Dawned cold in Seattle this morning, which means it’s clear and gorgeous, mountains out. Hello, 2015, good to meetcha.
I’ve been out of school for ages now and am not a teacher, but fall still always feels like the real start of the year to me, calendar and tradition notwithstanding. This year in particular — I got a big new job and moved to Seattle in October, a brand-new start on all fronts. (I even have new hair! growing it out after something like 15 years of having it very short). And years are funny anyway, some have those moments you can specifically date, when someone close died, when someone had a wedding, when you got your puppy. Other years you remember but can’t date, that year we all had terrible coughs on Orcas Island and had to sleep sitting up in the beach chairs in the living room, which year was that? that year the family friends’ boys so entertainingly hog-tied their mother’s pugs with Christmas ribbons, which year was that? the year I finally broke down and started texting, which year was that? the year I read like all of Kurt Vonnegut’s novels back to back, which year was that? And now I’ve got my Portland years, nine of them, and fairly soon I won’t be able to remember which apartment I had while I had with which job, which year I started going to Stumptown for coffee every morning, which year my writing group started.
I’m frequently reminded how awesome it is to live in an era when you can get around to things later, and over again. I didn’t get around to starting to watch Justified until last year, and it started in 2010. My favorite new song discovery this year was “Kisses Sweeter Than Wine“, which came out in 1958. I did watch Fargo when it aired though, so 2014 is too for me the year Alison Tolman was brand new amazing. And then there are the larger cultural moments. Will we remember 2014 as Ferguson and Gamergate because something changed after them? Which things that we think have begun or ended something this year actually did?
Years are personal and arbitrary, I guess is what I’m getting at. What big shared cultural moments and intimate personal moments will boulder into anchoring importance or sift into sand you don’t get to know until later on. Pundits name years the Year Of, and mostly they’re determined in the not too distant future to be wrong. I just re-read my 2013 year-end wrap up and had forgotten most of the reading/watching listed as worthy of note as having anything to do with 2013 in particular. Though perhaps 2013 was just kind of a whatevs year.
But I love year-end lists anyway. Half mercurial notwithstanding, I love taking a mo to reconnoiter what happened to me when I saw what I saw and read what I read and listened to what I listened to.
Best Film: Snowpiercer. Because of all the excellent stories excellently told on film this year, it surprised me the most and kept me ‘in the moment’ the most. It felt like an experience to watch. Also, Chris Evans did such a good job of completely not being Captain America from the first few frames. I just saw The Imitation Game (excellent biopic; Cumberbatch so, so good, and he too is completely not Sherlock despite a few common character traits) but although he did a nice job, that guy from Downtown Abbey remained for the whole movie still that guy from Downton Abbey.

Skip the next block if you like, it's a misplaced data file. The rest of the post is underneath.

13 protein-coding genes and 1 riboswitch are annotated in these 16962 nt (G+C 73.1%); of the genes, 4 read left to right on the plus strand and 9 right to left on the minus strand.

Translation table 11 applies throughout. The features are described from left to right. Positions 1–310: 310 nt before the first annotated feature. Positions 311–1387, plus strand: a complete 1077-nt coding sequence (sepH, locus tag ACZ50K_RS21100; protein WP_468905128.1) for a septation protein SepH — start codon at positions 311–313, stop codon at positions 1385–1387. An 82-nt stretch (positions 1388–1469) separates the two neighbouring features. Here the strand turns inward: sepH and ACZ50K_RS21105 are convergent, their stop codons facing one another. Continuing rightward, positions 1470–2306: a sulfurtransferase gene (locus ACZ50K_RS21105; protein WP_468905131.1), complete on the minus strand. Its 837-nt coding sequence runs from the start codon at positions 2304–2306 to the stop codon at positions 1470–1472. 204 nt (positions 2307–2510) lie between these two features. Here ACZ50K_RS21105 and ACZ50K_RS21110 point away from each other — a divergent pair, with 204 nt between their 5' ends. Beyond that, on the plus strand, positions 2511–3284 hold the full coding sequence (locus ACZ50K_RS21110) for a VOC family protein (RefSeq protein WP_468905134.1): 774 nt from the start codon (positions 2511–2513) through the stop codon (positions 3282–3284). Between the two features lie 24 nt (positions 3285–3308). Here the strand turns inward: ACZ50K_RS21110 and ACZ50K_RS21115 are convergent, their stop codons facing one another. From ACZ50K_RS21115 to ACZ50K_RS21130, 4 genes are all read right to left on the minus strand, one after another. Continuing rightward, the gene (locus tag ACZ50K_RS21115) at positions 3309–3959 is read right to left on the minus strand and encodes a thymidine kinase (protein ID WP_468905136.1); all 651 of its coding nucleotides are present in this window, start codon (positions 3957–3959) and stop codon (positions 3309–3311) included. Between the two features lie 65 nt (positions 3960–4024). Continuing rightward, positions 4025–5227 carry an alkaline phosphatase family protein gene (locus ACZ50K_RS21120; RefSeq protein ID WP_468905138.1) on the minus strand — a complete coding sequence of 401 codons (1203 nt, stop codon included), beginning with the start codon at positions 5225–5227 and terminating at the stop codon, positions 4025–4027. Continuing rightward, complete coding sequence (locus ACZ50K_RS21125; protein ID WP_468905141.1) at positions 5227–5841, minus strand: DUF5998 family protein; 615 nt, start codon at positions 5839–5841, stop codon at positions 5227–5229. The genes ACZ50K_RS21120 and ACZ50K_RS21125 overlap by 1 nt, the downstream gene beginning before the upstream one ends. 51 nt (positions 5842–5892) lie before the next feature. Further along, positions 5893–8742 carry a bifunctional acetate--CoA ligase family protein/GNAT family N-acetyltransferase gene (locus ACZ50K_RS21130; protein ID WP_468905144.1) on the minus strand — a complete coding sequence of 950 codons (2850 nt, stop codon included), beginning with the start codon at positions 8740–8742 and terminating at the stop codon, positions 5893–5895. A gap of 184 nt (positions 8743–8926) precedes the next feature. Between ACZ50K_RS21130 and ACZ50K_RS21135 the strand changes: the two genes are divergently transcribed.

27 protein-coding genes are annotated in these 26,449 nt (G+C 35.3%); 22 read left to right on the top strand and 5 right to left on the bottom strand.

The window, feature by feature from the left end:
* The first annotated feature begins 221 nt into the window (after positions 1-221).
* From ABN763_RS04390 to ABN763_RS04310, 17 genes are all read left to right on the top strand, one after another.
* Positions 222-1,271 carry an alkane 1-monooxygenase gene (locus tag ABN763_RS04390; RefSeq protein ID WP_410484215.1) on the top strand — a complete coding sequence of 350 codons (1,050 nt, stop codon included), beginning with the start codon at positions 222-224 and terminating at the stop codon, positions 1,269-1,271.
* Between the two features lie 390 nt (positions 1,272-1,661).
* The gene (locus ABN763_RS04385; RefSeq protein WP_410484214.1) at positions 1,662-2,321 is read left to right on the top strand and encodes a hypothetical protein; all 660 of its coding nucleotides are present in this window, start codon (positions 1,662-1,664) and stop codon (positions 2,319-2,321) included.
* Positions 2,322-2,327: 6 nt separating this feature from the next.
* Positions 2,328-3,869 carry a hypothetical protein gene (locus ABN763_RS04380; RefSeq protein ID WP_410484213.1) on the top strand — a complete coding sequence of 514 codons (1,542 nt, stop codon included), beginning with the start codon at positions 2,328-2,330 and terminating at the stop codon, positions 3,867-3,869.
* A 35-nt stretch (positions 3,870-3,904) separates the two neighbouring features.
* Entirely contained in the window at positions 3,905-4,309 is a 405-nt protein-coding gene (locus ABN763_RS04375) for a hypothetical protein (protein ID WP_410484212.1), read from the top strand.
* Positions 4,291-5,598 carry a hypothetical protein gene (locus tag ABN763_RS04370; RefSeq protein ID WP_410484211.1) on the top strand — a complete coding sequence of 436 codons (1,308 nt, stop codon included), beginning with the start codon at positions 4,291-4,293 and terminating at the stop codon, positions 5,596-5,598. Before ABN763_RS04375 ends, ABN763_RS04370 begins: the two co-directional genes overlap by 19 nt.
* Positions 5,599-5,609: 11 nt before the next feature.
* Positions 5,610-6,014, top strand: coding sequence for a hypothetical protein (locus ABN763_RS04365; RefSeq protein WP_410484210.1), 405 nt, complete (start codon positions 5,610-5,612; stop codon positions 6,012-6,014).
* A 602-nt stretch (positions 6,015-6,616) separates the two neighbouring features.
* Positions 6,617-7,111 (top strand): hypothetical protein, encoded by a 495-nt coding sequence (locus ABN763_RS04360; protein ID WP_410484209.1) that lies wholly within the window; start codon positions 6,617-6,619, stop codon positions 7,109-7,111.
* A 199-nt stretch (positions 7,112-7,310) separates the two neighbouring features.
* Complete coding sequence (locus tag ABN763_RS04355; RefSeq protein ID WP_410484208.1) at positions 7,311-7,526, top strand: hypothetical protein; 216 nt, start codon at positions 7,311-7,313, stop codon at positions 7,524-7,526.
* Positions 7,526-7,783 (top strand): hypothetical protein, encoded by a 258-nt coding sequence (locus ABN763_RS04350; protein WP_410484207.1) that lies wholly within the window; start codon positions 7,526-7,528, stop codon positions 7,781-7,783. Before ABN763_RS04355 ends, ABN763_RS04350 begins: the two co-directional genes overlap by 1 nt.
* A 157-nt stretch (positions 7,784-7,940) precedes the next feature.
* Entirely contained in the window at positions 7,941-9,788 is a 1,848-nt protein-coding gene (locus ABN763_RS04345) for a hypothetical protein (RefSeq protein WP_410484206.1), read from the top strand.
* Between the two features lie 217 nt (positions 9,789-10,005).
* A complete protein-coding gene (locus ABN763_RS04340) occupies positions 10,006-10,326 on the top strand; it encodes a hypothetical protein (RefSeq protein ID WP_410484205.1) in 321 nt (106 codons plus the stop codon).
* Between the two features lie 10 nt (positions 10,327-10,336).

Most Damn-I-Wish-You-Were-Alive-So-We-Could-Be-Friends Poet: Frank O’Hara, Lunch Poems. Actually the recordings of him reading his poems, particularly.
Best Poet I Hadn’t Read Before: Linda Bierds. I haven’t written about her on this blog yet, because she is a very, very fine poet whose work demands an equal level of intellectual attention and I haven’t had the time to delve in to her analytically at that level (c.f. moving and new job), but I will, and in the meantime, you should check her out.
Favorite films: Guardians of the Galaxy, Jack Ryan: Shadow Recruit, Edge of Tomorrow, Grand Budapest Hotel, American Hustle. It was a good year for big fun thrillers and high-end-production-design comedies.
Most interesting films: Life Itself (the Roger Ebert one), Finding Vivian Maier (the photographer one), Lunchbox (the Indian one), Locke (the Tom Hardy in a car on the phone one).
Most disappointing film: The Hobbit: Desolation of Tolkien. Ye gods. The excellent Martin Freeman being excellent in a total rubbish script. Peter Jackson, WTH happened to you?
Best Awful to Watch But So Well Done and Important and Worth It Film: 12 Years a Slave.
Worst film: Lucy. I will regret probably for the rest of my life not walking out on that one. Even though it did keep me out of my then-ant-filled apartment for a couple hours, life is too short for movies that pretentious and dumb.
Best Novel in Poems: Suzy Zeus Gets Organized by Maggie Robbins.
Best Essays: The Fiddler in the Subway by Gene Weingarten.
Most Revelatory Book About A Poet I Thought I Had a Handle On: Anne Sexton’s Transformations. Thanks again to my friend Jeremy for bring that one to my attention.
Best I-Should-Have-Gotten-Around-To-These-Award-Winning-and-Deservedly-So Books Sooner: Undaunted Courage by Stephen Ambrose and Friday Night Lights by H.G. Bissinger.
Favorite New Album: American Middle Class, Angaleena Presley.
Favorite Compilation CDs: Country Soul Sisters (thanks, random Ballard library browsing!), and I Heard the Angels Singing, Nashboro Gospel (thanks, NPR First Listen for the first listen and thanks, Tom and Shannon for the Christmas present!)
That’s it! Happy New Year to you all.